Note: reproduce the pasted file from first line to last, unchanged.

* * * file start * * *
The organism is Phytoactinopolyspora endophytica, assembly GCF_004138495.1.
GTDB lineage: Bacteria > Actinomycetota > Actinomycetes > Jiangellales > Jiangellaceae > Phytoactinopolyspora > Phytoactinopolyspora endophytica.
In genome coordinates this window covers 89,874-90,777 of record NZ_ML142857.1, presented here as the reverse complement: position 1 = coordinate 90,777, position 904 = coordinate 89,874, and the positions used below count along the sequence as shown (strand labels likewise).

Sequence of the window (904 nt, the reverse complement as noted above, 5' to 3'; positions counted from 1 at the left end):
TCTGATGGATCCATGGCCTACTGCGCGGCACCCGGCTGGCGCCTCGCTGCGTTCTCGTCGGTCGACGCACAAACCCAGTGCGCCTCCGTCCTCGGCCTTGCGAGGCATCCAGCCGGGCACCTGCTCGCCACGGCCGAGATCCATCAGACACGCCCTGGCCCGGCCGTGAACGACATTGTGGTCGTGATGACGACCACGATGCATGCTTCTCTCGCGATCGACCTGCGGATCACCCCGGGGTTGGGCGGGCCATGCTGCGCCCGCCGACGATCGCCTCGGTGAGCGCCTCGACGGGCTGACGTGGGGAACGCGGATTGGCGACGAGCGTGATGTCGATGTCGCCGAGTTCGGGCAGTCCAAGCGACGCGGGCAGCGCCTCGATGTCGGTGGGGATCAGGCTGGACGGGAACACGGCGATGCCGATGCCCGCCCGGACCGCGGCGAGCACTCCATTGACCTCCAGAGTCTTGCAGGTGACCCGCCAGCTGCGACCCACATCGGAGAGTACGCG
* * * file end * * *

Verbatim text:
The organism is Phytoactinopolyspora endophytica, assembly GCF_004138495.1.
GTDB lineage: Bacteria > Actinomycetota > Actinomycetes > Jiangellales > Jiangellaceae > Phytoactinopolyspora > Phytoactinopolyspora endophytica.
In genome coordinates this window covers 89,874-90,777 of record NZ_ML142857.1, presented here as the reverse complement: position 1 = coordinate 90,777, position 904 = coordinate 89,874, and the positions used below count along the sequence as shown (strand labels likewise).

Sequence of the window (904 nt, the reverse complement as noted above, 5' to 3'; positions counted from 1 at the left end):
TCTGATGGATCCATGGCCTACTGCGCGGCACCCGGCTGGCGCCTCGCTGCGTTCTCGTCGGTCGACGCACAAACCCAGTGCGCCTCCGTCCTCGGCCTTGCGAGGCATCCAGCCGGGCACCTGCTCGCCACGGCCGAGATCCATCAGACACGCCCTGGCCCGGCCGTGAACGACATTGTGGTCGTGATGACGACCACGATGCATGCTTCTCTCGCGATCGACCTGCGGATCACCCCGGGGTTGGGCGGGCCATGCTGCGCCCGCCGACGATCGCCTCGGTGAGCGCCTCGACGGGCTGACGTGGGGAACGCGGATTGGCGACGAGCGTGATGTCGATGTCGCCGAGTTCGGGCAGTCCAAGCGACGCGGGCAGCGCCTCGATGTCGGTGGGGATCAGGCTGGACGGGAACACGGCGATGCCGATGCCCGCCCGGACCGCGGCGAGCACTCCATTGACCTCCAGAGTCTTGCAGGTGACCCGCCAGCTGCGACCCACATCGGAGAGTACGCG